Tag Archives: Switzerland

THATCamp Switzerland (Concluding Remarks)

THATCamp Switzerland is now over and everyone has dispersed to their various ends of the earth, which in my case means a flight out of Geneva tomorrow morning.

My impression was that the experience was a good one for those in attendance. I certainly got plenty of positive feedback. Of course, one rarely hears the negatives in situations like this, so it’s quite possible that some weren’t pleased with the whole unconference concept, but I certainly didn’t see anyone who looked unhappy or frustrated during the two days.

At the concluding session, attended by about half of those who were there when we started, several people emphasized their belief and/or hope that further connections and collaborations would grow from this THATCamp. If this one is anything like the others I’ve attended, that will certainly be the case. And, I was pleased to note, a number of people referred to my admonition on the morning of Day One to “have fun.”

If only one could say that about the other academic conferences we attend…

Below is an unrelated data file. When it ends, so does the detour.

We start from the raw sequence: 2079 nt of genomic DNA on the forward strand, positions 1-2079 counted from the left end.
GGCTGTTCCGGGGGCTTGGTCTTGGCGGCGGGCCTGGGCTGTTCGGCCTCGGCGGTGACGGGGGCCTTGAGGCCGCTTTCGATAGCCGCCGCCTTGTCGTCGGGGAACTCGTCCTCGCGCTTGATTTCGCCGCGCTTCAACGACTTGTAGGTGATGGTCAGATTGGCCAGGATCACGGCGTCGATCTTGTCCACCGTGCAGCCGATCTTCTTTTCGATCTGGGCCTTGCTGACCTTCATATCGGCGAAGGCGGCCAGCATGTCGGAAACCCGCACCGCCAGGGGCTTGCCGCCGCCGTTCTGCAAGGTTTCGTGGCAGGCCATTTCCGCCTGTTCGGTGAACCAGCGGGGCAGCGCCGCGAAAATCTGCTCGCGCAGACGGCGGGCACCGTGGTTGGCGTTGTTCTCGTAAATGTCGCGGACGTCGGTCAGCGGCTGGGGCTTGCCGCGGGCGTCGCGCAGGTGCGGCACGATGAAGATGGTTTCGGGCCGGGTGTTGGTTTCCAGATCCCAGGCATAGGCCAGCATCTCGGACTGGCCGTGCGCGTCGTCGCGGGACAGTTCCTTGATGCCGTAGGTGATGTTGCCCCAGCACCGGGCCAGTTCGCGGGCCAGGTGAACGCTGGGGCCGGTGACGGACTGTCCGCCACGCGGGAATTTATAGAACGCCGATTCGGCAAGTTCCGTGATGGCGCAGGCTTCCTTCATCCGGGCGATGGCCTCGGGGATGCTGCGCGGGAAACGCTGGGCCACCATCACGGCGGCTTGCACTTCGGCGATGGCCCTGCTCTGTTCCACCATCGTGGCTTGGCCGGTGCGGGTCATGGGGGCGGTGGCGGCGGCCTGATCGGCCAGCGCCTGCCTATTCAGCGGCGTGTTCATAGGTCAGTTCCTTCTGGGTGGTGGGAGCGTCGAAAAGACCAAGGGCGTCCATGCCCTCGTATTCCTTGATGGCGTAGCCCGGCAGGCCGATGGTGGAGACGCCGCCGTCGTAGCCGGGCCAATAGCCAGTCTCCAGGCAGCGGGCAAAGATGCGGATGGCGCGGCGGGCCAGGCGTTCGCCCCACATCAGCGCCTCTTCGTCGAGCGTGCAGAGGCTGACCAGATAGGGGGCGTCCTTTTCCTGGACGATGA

THATCamp Switzerland (8)

The final full session I attended was devoted to the question of digital project management, led by Radu Suciu.

Among the questions discussed were how to complete a project once the money runs out? Another was how to plan successfully for the final outcome? Another was how do we get started with a digital humanities project?

The conversation then turned to audience. We have to think through who might be using the resource–ranging from just me to many different audiences in different fields. This makes project management difficult in the extreme if we don’t know what people in those other audience groups want (or don’t) from our work.